The House of Assembly is the legislative branch of the provincial government of Nova Scotia. The Assembly is the oldest in Canada, having first sat in 1758, and in 1848 was the site of the first responsible government in colonies of the British Empire.
In 1758 the Legislature consisted of the Governor (later a Lieutenant Governor), the appointed Council (the upper chamber which met in the Red Chamber which is now used for committee meetings and social functions), and the elected House of Assembly (lower chamber). The Council had both executive and legislative functions. In 1838 the Council was replaced by an Executive Council with the executive function and a Legislative Council with the upper chamber legislative function. In 1928 the Legislative Council was abolished.
There are 51 Members of the Legislative Assembly (MLAs) representing 51 electoral districts. Members nearly always represent one of the three main political parties of the province – the Liberal Party of Nova Scotia, the Progressive Conservative Party of Nova Scotia, and Nova Scotia New Democratic Party.
The Assembly meets in Province House, a National Historic Site and Canada’s oldest and smallest legislative building. It is located in Halifax. It opened on February 11, 1819. The building was also the original home to the Supreme Court of Nova Scotia and the location of the “Freedom of the Press” trial of Joseph Howe.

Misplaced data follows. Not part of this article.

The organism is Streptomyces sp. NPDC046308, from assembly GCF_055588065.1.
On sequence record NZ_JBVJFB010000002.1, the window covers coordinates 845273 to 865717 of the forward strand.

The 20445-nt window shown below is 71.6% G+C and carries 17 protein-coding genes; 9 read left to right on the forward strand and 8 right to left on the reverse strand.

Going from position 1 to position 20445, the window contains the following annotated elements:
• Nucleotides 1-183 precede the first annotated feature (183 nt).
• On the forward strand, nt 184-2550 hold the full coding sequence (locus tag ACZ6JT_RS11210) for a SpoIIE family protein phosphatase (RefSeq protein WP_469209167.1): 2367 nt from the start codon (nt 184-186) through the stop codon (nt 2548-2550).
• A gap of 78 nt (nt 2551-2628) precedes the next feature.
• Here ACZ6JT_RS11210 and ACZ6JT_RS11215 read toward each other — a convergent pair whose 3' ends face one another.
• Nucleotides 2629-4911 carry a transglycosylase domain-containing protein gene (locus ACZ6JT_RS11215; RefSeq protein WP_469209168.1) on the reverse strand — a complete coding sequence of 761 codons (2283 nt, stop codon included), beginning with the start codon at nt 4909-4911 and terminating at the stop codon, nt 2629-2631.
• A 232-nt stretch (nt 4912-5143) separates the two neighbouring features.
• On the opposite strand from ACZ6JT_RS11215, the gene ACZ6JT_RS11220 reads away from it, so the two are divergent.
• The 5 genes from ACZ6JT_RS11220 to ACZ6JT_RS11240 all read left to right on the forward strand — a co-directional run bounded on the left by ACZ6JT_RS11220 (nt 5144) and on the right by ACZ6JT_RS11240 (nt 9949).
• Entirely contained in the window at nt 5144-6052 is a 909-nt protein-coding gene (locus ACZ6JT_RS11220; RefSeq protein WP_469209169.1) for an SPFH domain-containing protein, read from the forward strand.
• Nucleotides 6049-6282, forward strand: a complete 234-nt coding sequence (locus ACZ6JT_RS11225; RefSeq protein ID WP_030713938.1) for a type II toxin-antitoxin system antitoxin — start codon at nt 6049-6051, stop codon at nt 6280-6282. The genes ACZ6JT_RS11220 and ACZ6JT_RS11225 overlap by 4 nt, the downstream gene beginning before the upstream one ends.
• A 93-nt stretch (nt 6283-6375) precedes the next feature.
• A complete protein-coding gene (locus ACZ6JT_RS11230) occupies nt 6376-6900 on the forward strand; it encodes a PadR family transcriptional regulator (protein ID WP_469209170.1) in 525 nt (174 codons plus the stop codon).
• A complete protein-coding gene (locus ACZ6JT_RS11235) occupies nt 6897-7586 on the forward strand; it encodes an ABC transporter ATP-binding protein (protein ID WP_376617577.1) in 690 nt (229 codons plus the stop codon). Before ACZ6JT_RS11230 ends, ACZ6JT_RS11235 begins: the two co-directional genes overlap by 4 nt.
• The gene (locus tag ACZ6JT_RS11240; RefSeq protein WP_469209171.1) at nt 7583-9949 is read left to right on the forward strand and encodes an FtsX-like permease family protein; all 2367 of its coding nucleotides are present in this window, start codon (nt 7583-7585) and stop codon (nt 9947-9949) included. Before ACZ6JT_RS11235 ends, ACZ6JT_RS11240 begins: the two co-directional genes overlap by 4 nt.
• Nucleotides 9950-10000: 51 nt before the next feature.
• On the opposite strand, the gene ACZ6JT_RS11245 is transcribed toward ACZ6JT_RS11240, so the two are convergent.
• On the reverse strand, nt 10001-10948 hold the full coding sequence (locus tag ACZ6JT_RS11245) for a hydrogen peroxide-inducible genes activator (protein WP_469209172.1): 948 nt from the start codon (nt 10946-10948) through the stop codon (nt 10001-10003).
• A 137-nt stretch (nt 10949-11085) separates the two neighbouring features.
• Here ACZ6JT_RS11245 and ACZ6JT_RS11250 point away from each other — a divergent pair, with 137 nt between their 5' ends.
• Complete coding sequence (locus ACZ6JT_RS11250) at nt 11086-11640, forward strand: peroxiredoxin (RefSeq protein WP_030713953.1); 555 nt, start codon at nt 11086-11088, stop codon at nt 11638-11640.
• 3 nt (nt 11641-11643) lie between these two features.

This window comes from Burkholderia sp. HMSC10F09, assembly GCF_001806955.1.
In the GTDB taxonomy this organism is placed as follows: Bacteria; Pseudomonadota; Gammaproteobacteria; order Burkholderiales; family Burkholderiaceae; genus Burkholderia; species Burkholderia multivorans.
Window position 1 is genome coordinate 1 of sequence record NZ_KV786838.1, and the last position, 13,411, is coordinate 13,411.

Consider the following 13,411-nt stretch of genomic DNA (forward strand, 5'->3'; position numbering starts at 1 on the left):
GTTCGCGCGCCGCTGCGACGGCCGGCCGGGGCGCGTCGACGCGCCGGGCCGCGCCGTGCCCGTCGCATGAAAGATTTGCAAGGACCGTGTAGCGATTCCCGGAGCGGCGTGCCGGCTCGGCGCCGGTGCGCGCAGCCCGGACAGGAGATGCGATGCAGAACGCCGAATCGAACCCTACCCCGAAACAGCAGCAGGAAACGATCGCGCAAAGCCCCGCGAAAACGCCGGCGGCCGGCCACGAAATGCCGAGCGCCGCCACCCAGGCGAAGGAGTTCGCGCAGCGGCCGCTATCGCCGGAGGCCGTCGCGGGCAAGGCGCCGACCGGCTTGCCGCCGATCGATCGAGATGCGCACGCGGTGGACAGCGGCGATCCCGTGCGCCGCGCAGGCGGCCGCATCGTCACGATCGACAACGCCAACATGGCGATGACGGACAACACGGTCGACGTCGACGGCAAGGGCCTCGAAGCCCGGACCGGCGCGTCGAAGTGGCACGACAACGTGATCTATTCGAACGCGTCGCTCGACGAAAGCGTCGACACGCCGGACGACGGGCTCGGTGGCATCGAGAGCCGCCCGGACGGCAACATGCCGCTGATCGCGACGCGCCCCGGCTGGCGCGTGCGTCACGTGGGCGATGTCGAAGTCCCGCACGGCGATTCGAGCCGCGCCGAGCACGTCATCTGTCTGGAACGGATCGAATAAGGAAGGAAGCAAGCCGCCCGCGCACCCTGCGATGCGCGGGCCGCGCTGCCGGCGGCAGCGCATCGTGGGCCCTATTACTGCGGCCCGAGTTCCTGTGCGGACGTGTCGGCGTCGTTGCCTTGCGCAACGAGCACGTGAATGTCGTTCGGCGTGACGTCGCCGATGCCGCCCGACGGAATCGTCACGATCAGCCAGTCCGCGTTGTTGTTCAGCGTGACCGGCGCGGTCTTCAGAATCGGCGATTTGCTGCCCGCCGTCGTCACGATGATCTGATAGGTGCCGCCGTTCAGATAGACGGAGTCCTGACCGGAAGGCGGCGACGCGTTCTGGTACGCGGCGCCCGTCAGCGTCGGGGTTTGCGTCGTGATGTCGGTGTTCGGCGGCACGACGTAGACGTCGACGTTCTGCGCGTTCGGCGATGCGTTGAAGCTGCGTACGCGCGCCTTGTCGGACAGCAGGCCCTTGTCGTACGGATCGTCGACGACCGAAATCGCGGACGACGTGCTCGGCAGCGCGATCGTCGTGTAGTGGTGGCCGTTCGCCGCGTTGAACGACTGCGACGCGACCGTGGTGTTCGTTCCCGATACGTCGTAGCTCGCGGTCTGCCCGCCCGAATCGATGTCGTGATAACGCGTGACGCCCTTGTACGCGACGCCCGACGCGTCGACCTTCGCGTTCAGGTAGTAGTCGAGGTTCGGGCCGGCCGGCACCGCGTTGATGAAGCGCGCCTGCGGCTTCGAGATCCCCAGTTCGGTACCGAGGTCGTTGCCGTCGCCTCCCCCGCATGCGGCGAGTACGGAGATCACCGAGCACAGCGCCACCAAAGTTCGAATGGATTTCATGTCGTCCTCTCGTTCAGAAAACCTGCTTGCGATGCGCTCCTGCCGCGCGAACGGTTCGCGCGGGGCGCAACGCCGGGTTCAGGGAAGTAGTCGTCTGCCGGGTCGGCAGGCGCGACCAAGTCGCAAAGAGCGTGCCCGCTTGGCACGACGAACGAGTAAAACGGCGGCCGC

The building is ornately decorated with British falcons made of plaster. Several are missing their heads! In the 1840s a Member of the House, Laurence O’Connor Doyle, went on a rampage, knocking the heads off with his cane upon hearing that a dispute between the United States and New Brunswick had been ruled in favour of the Americans. He had mistakenly assumed the falcons were eagles.
The Liberal Party has formed the current government with 34 of the 51 seats. The Progressive Conservative Party holds 10, and the New Democratic Party holds 6 seats, and there is 1 member sitting as an independent.